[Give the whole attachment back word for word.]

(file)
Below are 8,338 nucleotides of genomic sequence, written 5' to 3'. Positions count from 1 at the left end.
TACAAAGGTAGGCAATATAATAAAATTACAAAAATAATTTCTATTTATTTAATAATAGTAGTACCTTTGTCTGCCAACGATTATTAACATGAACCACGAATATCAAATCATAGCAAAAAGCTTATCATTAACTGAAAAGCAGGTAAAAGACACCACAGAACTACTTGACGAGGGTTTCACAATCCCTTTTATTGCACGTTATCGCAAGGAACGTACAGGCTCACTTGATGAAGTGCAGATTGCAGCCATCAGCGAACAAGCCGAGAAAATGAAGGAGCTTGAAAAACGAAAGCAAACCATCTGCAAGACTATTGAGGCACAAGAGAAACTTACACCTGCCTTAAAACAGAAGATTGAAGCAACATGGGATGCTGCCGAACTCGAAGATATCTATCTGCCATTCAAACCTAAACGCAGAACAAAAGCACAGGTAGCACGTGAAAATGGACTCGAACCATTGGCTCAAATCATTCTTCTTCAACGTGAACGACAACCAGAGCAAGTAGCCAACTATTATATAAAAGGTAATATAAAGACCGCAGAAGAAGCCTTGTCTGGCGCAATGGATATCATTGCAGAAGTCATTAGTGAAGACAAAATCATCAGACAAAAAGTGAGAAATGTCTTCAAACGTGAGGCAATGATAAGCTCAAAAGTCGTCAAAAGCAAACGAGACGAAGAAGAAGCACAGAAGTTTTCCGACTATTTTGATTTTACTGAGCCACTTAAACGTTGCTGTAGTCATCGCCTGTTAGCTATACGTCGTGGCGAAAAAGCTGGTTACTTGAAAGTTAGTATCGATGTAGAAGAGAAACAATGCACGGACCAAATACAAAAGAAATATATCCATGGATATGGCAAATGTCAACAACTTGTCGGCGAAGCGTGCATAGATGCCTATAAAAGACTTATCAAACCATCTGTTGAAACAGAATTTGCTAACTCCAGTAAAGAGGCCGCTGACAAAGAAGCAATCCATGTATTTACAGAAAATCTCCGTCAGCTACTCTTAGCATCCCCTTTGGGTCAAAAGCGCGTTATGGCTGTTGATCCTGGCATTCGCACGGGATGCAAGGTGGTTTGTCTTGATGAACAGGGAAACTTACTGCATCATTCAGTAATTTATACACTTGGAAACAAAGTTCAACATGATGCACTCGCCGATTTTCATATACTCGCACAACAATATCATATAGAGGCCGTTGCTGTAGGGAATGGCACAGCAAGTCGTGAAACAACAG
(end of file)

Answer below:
Below are 8,338 nucleotides of genomic sequence, written 5' to 3'. Positions count from 1 at the left end.
TACAAAGGTAGGCAATATAATAAAATTACAAAAATAATTTCTATTTATTTAATAATAGTAGTACCTTTGTCTGCCAACGATTATTAACATGAACCACGAATATCAAATCATAGCAAAAAGCTTATCATTAACTGAAAAGCAGGTAAAAGACACCACAGAACTACTTGACGAGGGTTTCACAATCCCTTTTATTGCACGTTATCGCAAGGAACGTACAGGCTCACTTGATGAAGTGCAGATTGCAGCCATCAGCGAACAAGCCGAGAAAATGAAGGAGCTTGAAAAACGAAAGCAAACCATCTGCAAGACTATTGAGGCACAAGAGAAACTTACACCTGCCTTAAAACAGAAGATTGAAGCAACATGGGATGCTGCCGAACTCGAAGATATCTATCTGCCATTCAAACCTAAACGCAGAACAAAAGCACAGGTAGCACGTGAAAATGGACTCGAACCATTGGCTCAAATCATTCTTCTTCAACGTGAACGACAACCAGAGCAAGTAGCCAACTATTATATAAAAGGTAATATAAAGACCGCAGAAGAAGCCTTGTCTGGCGCAATGGATATCATTGCAGAAGTCATTAGTGAAGACAAAATCATCAGACAAAAAGTGAGAAATGTCTTCAAACGTGAGGCAATGATAAGCTCAAAAGTCGTCAAAAGCAAACGAGACGAAGAAGAAGCACAGAAGTTTTCCGACTATTTTGATTTTACTGAGCCACTTAAACGTTGCTGTAGTCATCGCCTGTTAGCTATACGTCGTGGCGAAAAAGCTGGTTACTTGAAAGTTAGTATCGATGTAGAAGAGAAACAATGCACGGACCAAATACAAAAGAAATATATCCATGGATATGGCAAATGTCAACAACTTGTCGGCGAAGCGTGCATAGATGCCTATAAAAGACTTATCAAACCATCTGTTGAAACAGAATTTGCTAACTCCAGTAAAGAGGCCGCTGACAAAGAAGCAATCCATGTATTTACAGAAAATCTCCGTCAGCTACTCTTAGCATCCCCTTTGGGTCAAAAGCGCGTTATGGCTGTTGATCCTGGCATTCGCACGGGATGCAAGGTGGTTTGTCTTGATGAACAGGGAAACTTACTGCATCATTCAGTAATTTATACACTTGGAAACAAAGTTCAACATGATGCACTCGCCGATTTTCATATACTCGCACAACAATATCATATAGAGGCCGTTGCTGTAGGGAATGGCACAGCAAGTCGTGAAACAACAG